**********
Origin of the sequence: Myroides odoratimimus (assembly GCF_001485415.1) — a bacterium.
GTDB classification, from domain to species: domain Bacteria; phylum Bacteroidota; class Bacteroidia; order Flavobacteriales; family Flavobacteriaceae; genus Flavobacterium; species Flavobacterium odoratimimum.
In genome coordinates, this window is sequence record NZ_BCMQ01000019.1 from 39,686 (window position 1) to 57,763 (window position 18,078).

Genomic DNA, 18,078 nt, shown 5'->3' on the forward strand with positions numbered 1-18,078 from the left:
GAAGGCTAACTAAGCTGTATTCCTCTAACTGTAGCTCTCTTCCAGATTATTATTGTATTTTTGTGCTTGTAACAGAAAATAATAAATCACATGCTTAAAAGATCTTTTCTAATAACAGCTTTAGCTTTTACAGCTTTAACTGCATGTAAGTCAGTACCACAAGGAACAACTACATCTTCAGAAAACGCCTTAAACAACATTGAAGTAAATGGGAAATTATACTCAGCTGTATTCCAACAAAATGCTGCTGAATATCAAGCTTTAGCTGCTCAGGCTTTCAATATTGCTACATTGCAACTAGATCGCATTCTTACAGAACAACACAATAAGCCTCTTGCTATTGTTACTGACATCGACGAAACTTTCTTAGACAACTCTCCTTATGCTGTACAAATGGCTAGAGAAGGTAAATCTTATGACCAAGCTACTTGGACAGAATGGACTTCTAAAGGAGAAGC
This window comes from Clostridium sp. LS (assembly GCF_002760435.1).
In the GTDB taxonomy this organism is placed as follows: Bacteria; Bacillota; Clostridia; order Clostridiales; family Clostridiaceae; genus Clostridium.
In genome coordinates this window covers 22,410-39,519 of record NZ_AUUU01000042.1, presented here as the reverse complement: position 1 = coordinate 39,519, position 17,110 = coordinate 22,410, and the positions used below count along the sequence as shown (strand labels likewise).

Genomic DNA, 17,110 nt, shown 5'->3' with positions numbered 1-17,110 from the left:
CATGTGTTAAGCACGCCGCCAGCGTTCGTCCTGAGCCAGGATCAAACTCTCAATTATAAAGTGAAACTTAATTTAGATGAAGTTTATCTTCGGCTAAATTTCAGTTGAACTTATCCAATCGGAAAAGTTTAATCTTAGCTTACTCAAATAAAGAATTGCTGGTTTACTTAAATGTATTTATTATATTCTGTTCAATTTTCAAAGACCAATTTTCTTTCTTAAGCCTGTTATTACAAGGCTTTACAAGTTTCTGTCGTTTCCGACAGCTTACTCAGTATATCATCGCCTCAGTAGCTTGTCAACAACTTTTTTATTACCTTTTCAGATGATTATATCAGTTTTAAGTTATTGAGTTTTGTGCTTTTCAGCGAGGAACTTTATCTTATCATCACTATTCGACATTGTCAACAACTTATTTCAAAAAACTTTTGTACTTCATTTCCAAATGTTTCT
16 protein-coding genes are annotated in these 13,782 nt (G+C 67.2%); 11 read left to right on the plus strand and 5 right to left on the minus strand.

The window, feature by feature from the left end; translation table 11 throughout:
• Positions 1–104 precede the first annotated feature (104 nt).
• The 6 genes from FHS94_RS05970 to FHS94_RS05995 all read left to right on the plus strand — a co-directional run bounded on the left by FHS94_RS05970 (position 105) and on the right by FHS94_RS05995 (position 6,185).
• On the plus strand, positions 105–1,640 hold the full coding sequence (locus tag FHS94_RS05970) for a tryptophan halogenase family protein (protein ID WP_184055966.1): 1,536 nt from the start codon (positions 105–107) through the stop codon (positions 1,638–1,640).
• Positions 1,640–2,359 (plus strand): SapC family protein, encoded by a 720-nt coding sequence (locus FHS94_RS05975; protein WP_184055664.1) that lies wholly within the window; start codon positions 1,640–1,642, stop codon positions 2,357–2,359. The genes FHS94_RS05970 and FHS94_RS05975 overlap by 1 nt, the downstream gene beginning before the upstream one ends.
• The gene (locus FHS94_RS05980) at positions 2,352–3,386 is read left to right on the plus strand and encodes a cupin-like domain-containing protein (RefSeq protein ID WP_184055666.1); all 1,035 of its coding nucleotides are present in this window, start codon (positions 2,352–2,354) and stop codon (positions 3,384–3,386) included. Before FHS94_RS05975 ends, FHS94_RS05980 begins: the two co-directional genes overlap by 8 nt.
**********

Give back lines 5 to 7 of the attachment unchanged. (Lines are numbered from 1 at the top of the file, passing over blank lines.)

GAAGGCTAACTAAGCTGTATTCCTCTAACTGTAGCTCTCTTCCAGATTATTATTGTATTTTTGTGCTTGTAACAGAAAATAATAAATCACATGCTTAAAAGATCTTTTCTAATAACAGCTTTAGCTTTTACAGCTTTAACTGCATGTAAGTCAGTACCACAAGGAACAACTACATCTTCAGAAAACGCCTTAAACAACATTGAAGTAAATGGGAAATTATACTCAGCTGTATTCCAACAAAATGCTGCTGAATATCAAGCTTTAGCTGCTCAGGCTTTCAATATTGCTACATTGCAACTAGATCGCATTCTTACAGAACAACACAATAAGCCTCTTGCTATTGTTACTGACATCGACGAAACTTTCTTAGACAACTCTCCTTATGCTGTACAAATGGCTAGAGAAGGTAAATCTTATGACCAAGCTACTTGGACAGAATGGACTTCTAAAGGAGAAGC
This window comes from Clostridium sp. LS (assembly GCF_002760435.1).
In the GTDB taxonomy this organism is placed as follows: Bacteria; Bacillota; Clostridia; order Clostridiales; family Clostridiaceae; genus Clostridium.